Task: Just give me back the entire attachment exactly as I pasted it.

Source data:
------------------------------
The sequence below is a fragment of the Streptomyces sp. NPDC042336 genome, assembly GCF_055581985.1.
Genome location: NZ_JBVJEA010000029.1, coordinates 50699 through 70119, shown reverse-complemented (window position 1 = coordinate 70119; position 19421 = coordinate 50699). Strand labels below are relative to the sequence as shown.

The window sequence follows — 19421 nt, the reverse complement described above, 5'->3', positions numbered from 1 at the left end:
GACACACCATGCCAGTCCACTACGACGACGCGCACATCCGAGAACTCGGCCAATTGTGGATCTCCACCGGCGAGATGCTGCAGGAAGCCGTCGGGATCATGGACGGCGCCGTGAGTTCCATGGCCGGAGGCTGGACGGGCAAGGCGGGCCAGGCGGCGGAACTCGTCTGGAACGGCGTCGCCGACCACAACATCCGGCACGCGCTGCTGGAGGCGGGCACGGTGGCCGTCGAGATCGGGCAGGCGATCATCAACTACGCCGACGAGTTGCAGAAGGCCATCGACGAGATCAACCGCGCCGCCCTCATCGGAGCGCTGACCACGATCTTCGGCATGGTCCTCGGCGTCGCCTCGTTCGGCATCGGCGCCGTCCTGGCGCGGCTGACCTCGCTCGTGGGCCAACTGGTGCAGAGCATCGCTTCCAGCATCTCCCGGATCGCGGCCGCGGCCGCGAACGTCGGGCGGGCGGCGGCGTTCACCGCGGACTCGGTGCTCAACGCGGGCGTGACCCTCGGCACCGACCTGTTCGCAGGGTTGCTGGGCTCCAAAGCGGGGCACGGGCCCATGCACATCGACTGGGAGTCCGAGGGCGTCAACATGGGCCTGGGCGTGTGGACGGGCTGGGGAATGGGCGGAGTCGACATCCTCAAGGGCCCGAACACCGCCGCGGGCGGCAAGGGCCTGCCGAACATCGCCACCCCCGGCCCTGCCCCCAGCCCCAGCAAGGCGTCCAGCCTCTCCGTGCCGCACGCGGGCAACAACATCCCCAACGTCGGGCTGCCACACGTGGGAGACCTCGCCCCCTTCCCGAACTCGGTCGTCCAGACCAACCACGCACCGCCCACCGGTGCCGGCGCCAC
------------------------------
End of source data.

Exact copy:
The sequence below is a fragment of the Streptomyces sp. NPDC042336 genome, assembly GCF_055581985.1.
Genome location: NZ_JBVJEA010000029.1, coordinates 50699 through 70119, shown reverse-complemented (window position 1 = coordinate 70119; position 19421 = coordinate 50699). Strand labels below are relative to the sequence as shown.

The window sequence follows — 19421 nt, the reverse complement described above, 5'->3', positions numbered from 1 at the left end:
GACACACCATGCCAGTCCACTACGACGACGCGCACATCCGAGAACTCGGCCAATTGTGGATCTCCACCGGCGAGATGCTGCAGGAAGCCGTCGGGATCATGGACGGCGCCGTGAGTTCCATGGCCGGAGGCTGGACGGGCAAGGCGGGCCAGGCGGCGGAACTCGTCTGGAACGGCGTCGCCGACCACAACATCCGGCACGCGCTGCTGGAGGCGGGCACGGTGGCCGTCGAGATCGGGCAGGCGATCATCAACTACGCCGACGAGTTGCAGAAGGCCATCGACGAGATCAACCGCGCCGCCCTCATCGGAGCGCTGACCACGATCTTCGGCATGGTCCTCGGCGTCGCCTCGTTCGGCATCGGCGCCGTCCTGGCGCGGCTGACCTCGCTCGTGGGCCAACTGGTGCAGAGCATCGCTTCCAGCATCTCCCGGATCGCGGCCGCGGCCGCGAACGTCGGGCGGGCGGCGGCGTTCACCGCGGACTCGGTGCTCAACGCGGGCGTGACCCTCGGCACCGACCTGTTCGCAGGGTTGCTGGGCTCCAAAGCGGGGCACGGGCCCATGCACATCGACTGGGAGTCCGAGGGCGTCAACATGGGCCTGGGCGTGTGGACGGGCTGGGGAATGGGCGGAGTCGACATCCTCAAGGGCCCGAACACCGCCGCGGGCGGCAAGGGCCTGCCGAACATCGCCACCCCCGGCCCTGCCCCCAGCCCCAGCAAGGCGTCCAGCCTCTCCGTGCCGCACGCGGGCAACAACATCCCCAACGTCGGGCTGCCACACGTGGGAGACCTCGCCCCCTTCCCGAACTCGGTCGTCCAGACCAACCACGCACCGCCCACCGGTGCCGGCGCCAC